In January 2010, Smithsonian Secretary Wayne Clough decided to pull a four-minute video portrait by artist David Wojnarowicz entitled Fire in the Belly (1987) from “Hide/Seek: Difference in Desire in American Contemporary Art,” an exhibition of works by queer and gay artists at the Smithsonian National Portrait Gallery. The video is an edited version of a 72-minute art film. The pulled piece depicts images of the artist with his mouth sewn shut, and a naked Christ figure moaning and screaming, splayed on a cross covered in ants. There has been considerable backlash in the art community—including the exhibit’s sponsors (two of whom have retracted their funding), other curatorial institutions, protesters ,and individual artists—have been extremely critical of what they label an act of censorship.
This case bears an unsettling resemblance to one in June 1989, when under congressional and public pressure, the Corcoran Gallery of Art in Washington, DC cancelled the scheduled exhibition by artist Robert Mapplethorpe. “Robert Mapplethorpe: The Perfect Moment” consisted of 150 photographs of the artist’s works. Mapplethorpe was known for his graphic depictions of subsets of American society, and many of the photographs in his exhibit contained controversial images: displays of sadomasochism, extreme close-ups of crotches, and nude children (not provocatively posed). Many of his works made no explicit sexual reference, and his most graphic material was placed in age-restricted cases within the exhibit. The Corcoran was heavily criticized by the arts community for its decision to bow to political pressure, and for refusing to sacrifice their federal funding for the integrity of their institution.
In August 1989, another provocative and heavily publicized debate surrounded artist Andres Serrano’s piece entitled “Piss Christ,” a photograph composed of Christ’s image submerged in Serrano’s urine. Serrano had received nearly $30,000 for the project from the National Endowment of the Arts, a federally funded institution that distributes grants to support artistic production. These acts of censorship are similar in that they came either directly or because of pressure from elected officials in Congress.
Culture Wars Rage
By the late ‘80s, conservatives in power realized they could strengthen their political platform by attacking controversial art—what they called “morally reprehensible trash”—and trying to censor it, both by threatening cultural institutions with the withdrawal of federal funds, and by holding institutions publicly accountable for the content of exhibited work. In 1989, North Carolina State Senator Jesse Helms threatened to remove the Corcoran’s federal funding if they showed Mapplethorpe’s work. The Corcoran subsequently canceled the show.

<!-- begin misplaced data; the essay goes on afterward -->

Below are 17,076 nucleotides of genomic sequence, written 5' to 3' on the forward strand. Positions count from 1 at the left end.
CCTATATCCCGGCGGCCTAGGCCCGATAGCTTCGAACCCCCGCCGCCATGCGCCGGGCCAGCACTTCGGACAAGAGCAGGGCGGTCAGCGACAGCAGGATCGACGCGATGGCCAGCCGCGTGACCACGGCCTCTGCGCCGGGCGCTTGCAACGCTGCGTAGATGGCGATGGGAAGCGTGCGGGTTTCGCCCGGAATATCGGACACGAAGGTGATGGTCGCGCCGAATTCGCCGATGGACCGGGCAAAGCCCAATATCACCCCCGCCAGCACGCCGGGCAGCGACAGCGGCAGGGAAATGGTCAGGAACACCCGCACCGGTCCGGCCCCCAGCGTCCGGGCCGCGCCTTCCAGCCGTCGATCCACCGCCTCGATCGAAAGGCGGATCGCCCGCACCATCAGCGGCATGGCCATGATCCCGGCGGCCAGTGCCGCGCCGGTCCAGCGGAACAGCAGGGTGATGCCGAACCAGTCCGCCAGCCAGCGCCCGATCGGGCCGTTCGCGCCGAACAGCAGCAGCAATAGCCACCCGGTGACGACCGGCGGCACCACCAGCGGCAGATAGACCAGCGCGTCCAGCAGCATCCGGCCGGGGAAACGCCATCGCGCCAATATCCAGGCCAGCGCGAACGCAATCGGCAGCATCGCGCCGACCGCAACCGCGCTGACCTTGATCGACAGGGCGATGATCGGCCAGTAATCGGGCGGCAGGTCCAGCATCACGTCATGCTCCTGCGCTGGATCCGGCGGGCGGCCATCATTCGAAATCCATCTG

Helms expressed his outrage over the Mapplethorpe exhibition through homophobic rhetoric, equating homosexuality with indecency and moral corruption in order to justify censorship. Helms stated that “the American people... are disgusted with the idea of giving the taxpayers› money to artists who promote homosexuality insidiously and deliberately.” Today, the right wing conservative faction can no longer employ overtly bigoted arguments, but the issue of public funding and taxpayers’ rights has proved to be a compelling conservative argument.
In response to the Wojnarowicz scandal this January, Speaker of the House John Boehner stated, “American families have a right to expect better then this from recipients of taxpayer funds in a tough economy.” Boehner and Republican Whip Eric Cantorboth called for the complete dismantling of the exhibit and a serious congressional review of the Portrait Gallery’s budget. Helms’ 1989 argument for censorship still holds, as both Helms and Boehner were able to argue that the art in question was religiously and morally offensive, and that the federally funded status of the Corcoran and the Portrait Gallery as well as the NEA grant support meant that the work chosen for exhibition was somehow under federal control. (Actually, though federal funds support the building, private funds supported the Hide/Seek exhibition.)
Boehner and conservatives have shifted the issue so that the victim in these debates is no longer the marginalized homosexual, nor the censored artist, but is instead the innocent Christian taxpayer forced to give up their hard earned money to fund gay Jesus art.
The continual invocation of the abused taxpayer argument represents the tension between federally funded artwork, and the moral allegiances of federal politicians.Inarguably, Washington museums are prey to the most federal presence, and an institution’s ability to maintain political neutrality in DC is difficult. As the nation’s capital, everything in DC is subject to an exaggerated symbolic significance. In fact, Mapplethorpe’s exhibition opened without controversy in both Philadelphia and Chicago, and only became a point of contention in the weeks leading up to its DC show.